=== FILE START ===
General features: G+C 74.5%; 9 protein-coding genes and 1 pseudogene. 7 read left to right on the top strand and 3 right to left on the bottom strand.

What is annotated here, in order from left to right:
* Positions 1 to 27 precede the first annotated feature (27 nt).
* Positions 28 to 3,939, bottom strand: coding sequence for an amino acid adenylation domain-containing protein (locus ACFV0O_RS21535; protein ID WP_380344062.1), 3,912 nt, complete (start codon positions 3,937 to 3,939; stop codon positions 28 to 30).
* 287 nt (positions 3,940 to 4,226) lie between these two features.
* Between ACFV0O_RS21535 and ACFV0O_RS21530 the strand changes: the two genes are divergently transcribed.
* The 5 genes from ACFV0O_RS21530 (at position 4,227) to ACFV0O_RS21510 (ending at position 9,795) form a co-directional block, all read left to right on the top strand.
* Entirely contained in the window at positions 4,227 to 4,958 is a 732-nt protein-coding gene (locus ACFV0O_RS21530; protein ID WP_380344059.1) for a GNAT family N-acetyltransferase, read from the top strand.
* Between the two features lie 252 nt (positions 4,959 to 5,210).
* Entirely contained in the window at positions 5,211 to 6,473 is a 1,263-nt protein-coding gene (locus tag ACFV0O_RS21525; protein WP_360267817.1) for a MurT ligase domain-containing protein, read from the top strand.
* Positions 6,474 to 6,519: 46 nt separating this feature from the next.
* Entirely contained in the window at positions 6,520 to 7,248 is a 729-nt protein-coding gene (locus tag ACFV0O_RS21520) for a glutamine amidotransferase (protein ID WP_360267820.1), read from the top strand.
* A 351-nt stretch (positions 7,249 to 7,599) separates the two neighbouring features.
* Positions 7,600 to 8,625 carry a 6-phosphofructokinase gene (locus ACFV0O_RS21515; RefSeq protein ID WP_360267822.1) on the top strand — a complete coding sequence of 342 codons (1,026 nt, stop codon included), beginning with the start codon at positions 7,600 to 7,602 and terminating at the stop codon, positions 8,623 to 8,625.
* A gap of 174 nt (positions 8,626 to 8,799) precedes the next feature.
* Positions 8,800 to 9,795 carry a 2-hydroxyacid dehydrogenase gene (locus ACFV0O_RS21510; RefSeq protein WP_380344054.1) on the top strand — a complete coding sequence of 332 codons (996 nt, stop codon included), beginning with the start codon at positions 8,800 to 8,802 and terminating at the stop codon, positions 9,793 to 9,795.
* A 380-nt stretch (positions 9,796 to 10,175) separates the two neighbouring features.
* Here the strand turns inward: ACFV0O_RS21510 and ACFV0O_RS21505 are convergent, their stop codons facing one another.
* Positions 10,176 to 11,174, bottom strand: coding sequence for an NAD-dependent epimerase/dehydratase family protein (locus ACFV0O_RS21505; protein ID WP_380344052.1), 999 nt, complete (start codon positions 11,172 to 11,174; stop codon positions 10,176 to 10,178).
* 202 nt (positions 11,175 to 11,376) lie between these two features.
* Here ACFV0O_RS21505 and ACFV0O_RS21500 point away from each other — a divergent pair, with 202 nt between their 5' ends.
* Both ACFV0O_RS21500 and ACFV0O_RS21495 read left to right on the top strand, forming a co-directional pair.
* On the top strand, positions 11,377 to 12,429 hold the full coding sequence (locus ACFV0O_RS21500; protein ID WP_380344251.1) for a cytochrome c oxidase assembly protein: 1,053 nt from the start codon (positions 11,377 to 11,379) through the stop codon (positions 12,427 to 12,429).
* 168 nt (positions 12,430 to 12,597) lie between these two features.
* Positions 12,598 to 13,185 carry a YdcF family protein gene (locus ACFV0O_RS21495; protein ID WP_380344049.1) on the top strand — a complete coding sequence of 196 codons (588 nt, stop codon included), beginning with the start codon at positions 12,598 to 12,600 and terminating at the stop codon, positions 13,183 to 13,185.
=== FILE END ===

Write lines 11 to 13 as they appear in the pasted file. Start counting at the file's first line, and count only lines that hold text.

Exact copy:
* Positions 6,474 to 6,519: 46 nt separating this feature from the next.
* Entirely contained in the window at positions 6,520 to 7,248 is a 729-nt protein-coding gene (locus tag ACFV0O_RS21520) for a glutamine amidotransferase (protein ID WP_360267820.1), read from the top strand.
* A 351-nt stretch (positions 7,249 to 7,599) separates the two neighbouring features.